United States Copyright law as it relates to music is complex and confusing, becauseembodies influences that date back as far as Ancient Greece.
The Copyright Code providesowners of musical compositions and sound recordings with a sophisticated web of rights that canbe lucrative when utilized effectively. This bundle of rights that accompanies original works of music has evolved over time in reaction to new technologies of media distribution andpublication. Technological advances ranging from the printing press to the player piano, to thecompact-disk have changed the ways in which music is disseminated and consumed. Since1790, the United States Congress has used positive law to reward copyright owners byexpanding the exclusive rights vested in copyrights in ways that have increased the bargainingpower of copyright owners each time new technologies affecting distribution of intellectualproperty are developed. The trend of expanding copyright law has intensified in recent years.Between 1975 and 2000, the Copyright code grew at an annual rate of 6.9%, ballooning from22,310 words to an astounding 124,320 words.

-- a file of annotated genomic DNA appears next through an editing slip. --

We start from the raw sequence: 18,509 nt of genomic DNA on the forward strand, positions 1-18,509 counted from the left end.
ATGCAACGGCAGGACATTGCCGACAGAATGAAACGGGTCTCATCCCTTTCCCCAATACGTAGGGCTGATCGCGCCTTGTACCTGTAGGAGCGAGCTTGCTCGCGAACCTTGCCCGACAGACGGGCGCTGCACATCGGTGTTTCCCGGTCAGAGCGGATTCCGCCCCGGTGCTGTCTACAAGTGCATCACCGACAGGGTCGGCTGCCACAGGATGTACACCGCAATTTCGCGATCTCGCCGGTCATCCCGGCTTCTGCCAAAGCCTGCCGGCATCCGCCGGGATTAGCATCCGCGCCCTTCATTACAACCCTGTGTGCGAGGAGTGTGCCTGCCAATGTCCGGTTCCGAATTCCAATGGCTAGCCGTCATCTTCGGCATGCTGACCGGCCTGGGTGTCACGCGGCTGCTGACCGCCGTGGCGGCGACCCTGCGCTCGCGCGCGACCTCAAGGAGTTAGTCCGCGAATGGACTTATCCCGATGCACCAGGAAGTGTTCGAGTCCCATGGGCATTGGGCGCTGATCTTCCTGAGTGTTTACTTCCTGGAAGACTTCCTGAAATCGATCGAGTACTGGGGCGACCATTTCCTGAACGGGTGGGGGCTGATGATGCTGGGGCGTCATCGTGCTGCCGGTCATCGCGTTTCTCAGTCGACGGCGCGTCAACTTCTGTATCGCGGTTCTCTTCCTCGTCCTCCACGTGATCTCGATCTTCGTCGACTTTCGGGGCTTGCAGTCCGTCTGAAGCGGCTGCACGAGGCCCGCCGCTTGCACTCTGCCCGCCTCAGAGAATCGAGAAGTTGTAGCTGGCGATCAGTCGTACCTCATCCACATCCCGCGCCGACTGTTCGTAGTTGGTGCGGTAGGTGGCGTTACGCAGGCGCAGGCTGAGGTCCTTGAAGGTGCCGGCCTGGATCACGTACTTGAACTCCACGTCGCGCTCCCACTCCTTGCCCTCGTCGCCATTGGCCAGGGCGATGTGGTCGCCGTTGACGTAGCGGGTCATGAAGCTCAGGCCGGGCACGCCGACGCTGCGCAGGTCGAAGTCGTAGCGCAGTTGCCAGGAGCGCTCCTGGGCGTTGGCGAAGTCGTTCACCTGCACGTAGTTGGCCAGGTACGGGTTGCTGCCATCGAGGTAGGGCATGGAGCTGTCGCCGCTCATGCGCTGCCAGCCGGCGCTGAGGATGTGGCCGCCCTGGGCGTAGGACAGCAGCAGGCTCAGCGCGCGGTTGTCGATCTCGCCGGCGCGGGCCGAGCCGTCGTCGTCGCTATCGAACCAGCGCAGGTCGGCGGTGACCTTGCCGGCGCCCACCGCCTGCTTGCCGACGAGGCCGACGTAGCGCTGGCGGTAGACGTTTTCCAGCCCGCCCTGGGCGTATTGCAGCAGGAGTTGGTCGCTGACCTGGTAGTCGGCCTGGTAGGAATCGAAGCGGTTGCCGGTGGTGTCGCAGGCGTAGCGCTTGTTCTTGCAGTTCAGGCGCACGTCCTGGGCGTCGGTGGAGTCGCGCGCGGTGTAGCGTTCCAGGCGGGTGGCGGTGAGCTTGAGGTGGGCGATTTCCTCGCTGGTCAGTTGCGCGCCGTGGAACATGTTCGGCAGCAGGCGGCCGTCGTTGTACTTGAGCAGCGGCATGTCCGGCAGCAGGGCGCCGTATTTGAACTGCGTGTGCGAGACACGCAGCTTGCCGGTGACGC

Internet radio is emerging as the most recent mechanism to change the way in whichmusic is consumed and distributed. Since 1995, Congress has enacted a new body of laws in anattempt to shape and guide the influence of internet radio. A problem however, is that legislationwas enacted prematurely causing a conflict among policy goals sought to be achieved by thelegislatures. Consumers and entrepreneurs have demonstrated a great demand for internetservices including the growth of internet radio.
Michael W. Carrol
Whose Music is it anyway?: How we came to view musical expression as a form of property
,72 U. Cin. L. Rev. 1405, 1420 (2004).
William M. Landes and Richard A. Posner, T
2 ( TheAEI Press 2004).